I love ordinary sea fish, bought over the counter from a quality retailer. My favourites in that department are (in order of how often I enjoy them at home, the most frequently-eaten first) sea bass, haddock, salmon and hake - these are my four faves - then, if I feel self-indulgent, halibut, turbot and dover sole. Occasionally I will have something else, monkfish perhaps. And in my time I've eaten swordfish and similar. Usually it's a big thumbs up; although I tried pollack the other day, and didn't much care for it.
I'm not above having fish out of a tin: sardines, mackerel, red salmon, tuna; on toast as a midday snack, or with a salad. I've even attempted to make and cook my own fishcakes. But they weren't a patch on the delicious ones that M--- used to do. (How I miss her cooking!)
When in New Zealand in 2007, the fish was always superb. 'Fish and chips' in seaside places meant whatever had been the catch of the day. You didn't specify cod, haddock, huss or whatever as you would in the UK. It was pot luck, but never disappointing. M--- and I bought memorable take-away (and fresh) fish in all parts of New Zealand, for eating in our campervan as we toured around the two islands. Fish such as hapuku, blue moki-moki, butterfish and tarakihi. Here's an example of blue moki-moki from remote Collingwood, in the north part of South Island:
This fish was really flavoursome. Back home again, I once saw some hoki on sale in Sainsbury's, but only the once. What a shame you can't easily get hold of any NZ fish here. But then, does it make sense to fly it right across the world, just for UK consumers? Not really! Except that I can't see how I will ever be able to afford a trip to NZ again...
So, I love sea fish. But I'm a bit half-hearted where other seafood is concerned.
I quite like crab. And on the one and only occasion that I had lobster thermidor (in 1975, at a restaurant called O'Rourkes in New Alresford in Hampshire, when out with a past girlfirend) I enjoyed it immensely, even though it broke the bank. Not being a journalist, I've never tried Bolly and lobster. I used to like freshly-caught cockles, on the quay at Padstow in Cornwall.
But shellfish generally? Hmmmm.
Two things here. First, on odd occasions (a Lymington restaurant in 1977, and a Budleigh Salterton pub in 1999, quickly spring to mind) eating seafood that someone else has cooked has led to horrendous illness. That's got to reflect bad practice with food freshness and kitchen contamination, but it did make me wonder whether I might have a disposition to tummy upsets after eating anything in the shellfish line. It certainly made other people wonder. I well recall having to forgo - on my parents' say-so - a delicious-looking prawn starter at the sit-down meal that followed my wedding in 1983. And (with some reluctance, because I knew I would never return) driving past the nationally-renowned oyster packing plant and sales outlet at Bluff in New Zealand in 2007. Bluff oysters are reckoned the very best in NZ. We really should have stopped and got some to eat. But lingering doubts make me drive on. I have regretted it ever since. But those doubts have always prevented me trying a single fresh oyster. I've never eaten one, and have no idea what I might be missing!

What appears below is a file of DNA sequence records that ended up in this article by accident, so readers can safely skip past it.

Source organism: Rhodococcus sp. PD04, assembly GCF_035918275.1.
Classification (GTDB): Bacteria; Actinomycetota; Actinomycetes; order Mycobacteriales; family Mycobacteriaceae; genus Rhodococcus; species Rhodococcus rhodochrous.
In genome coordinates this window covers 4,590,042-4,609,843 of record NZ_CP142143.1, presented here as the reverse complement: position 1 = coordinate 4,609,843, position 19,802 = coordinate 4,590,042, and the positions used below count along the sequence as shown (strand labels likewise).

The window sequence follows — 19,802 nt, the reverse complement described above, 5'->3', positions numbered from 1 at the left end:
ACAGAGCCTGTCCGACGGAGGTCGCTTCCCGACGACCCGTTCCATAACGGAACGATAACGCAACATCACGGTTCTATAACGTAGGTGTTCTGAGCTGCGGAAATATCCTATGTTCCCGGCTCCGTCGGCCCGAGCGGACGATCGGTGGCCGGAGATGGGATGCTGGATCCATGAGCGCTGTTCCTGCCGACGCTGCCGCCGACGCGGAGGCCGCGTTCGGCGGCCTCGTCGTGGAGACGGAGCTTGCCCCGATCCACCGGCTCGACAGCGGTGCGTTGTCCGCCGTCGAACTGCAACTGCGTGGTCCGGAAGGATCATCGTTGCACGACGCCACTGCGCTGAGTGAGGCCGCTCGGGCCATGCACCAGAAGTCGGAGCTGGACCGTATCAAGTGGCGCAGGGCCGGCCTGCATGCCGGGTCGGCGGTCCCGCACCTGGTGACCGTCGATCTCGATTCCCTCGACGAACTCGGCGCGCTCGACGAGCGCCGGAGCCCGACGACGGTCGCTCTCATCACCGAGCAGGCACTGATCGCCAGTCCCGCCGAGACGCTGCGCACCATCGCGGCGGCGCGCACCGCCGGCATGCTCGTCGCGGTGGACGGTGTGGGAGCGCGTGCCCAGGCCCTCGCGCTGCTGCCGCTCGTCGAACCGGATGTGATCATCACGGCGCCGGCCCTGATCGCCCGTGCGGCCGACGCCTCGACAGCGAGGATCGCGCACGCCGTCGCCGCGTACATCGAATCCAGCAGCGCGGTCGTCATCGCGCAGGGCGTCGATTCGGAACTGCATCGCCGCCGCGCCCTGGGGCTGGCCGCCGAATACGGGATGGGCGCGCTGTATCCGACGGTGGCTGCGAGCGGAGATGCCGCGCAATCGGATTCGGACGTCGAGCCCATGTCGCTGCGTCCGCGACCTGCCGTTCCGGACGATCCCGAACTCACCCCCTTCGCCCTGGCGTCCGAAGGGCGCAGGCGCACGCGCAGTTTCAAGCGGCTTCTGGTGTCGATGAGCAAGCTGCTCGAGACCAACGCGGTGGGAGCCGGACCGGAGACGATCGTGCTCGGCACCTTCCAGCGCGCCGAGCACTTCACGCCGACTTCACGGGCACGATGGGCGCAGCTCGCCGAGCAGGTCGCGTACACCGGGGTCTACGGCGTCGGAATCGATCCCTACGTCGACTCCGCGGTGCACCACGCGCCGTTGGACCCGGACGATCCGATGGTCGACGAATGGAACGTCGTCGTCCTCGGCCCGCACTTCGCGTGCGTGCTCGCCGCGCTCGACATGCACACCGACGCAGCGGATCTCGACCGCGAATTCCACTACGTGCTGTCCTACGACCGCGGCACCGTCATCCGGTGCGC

Second, to be really honest, I don't find that shellfish has much flavour, and because of that it's rarely my first choice for something to eat when out, let alone to cook up at home. I so hate bland food. I'm not saying that shellfish has no flavour, only that it's most often a subtle flavour, easily overwhelmed by sauces and spices and stronger-flavoured food. Nor would I plead that shellfish always has a rubbery texture, because that chiefly depends on the cooking time. But fears about over-cooking - so easily done - have inhibited me from buying seafood when standing at a fish counter.
Till now. I'd been noticing that scallops featured regularly in Master Chef, and, not having tried them before, decided to buy some and see what I could make of them. It helped that I'd seen it demonstrated on screen what you do. I also looked on the Internet for best advice. Emboldened, I asked what price at Waitrose, and secured four ready-shelled scallops for about 90p each. It seemed a bit pricey, but not pricey enough to hold me back.
Back home, into the fridge they went, and then within a few hours I got them out again, washed them, patted them dry with kitchen tissue, put a slick of melted butter into a pan, and gave them all 90 seconds on each side. Then I added them to the rest of a salad that I'd already prepared - including sliced, seasoned and sautéed potatoes as the other hot element in the salad. This was the result:
Considering that I'd never cooked scallops before, it wasn't a bad outcome. They all had that lightly-toasted look top and bottom. The flesh had turned white, but it was still soft, and it tasted vaguely sweet. Each one was a luxurious morsel.
Would I have them again? Well, these four scallops cost me nearly £4 - not exactly cheap. Nor were they what you might call 'tasty and filling'. They were an appealing little treat, elegant parcels of white flesh. But frankly they reminded me of monkfish goujons. I don't think I'll be buying them again. And I would certainly hesitate about ordering them in a restaurant, given the price that might be asked.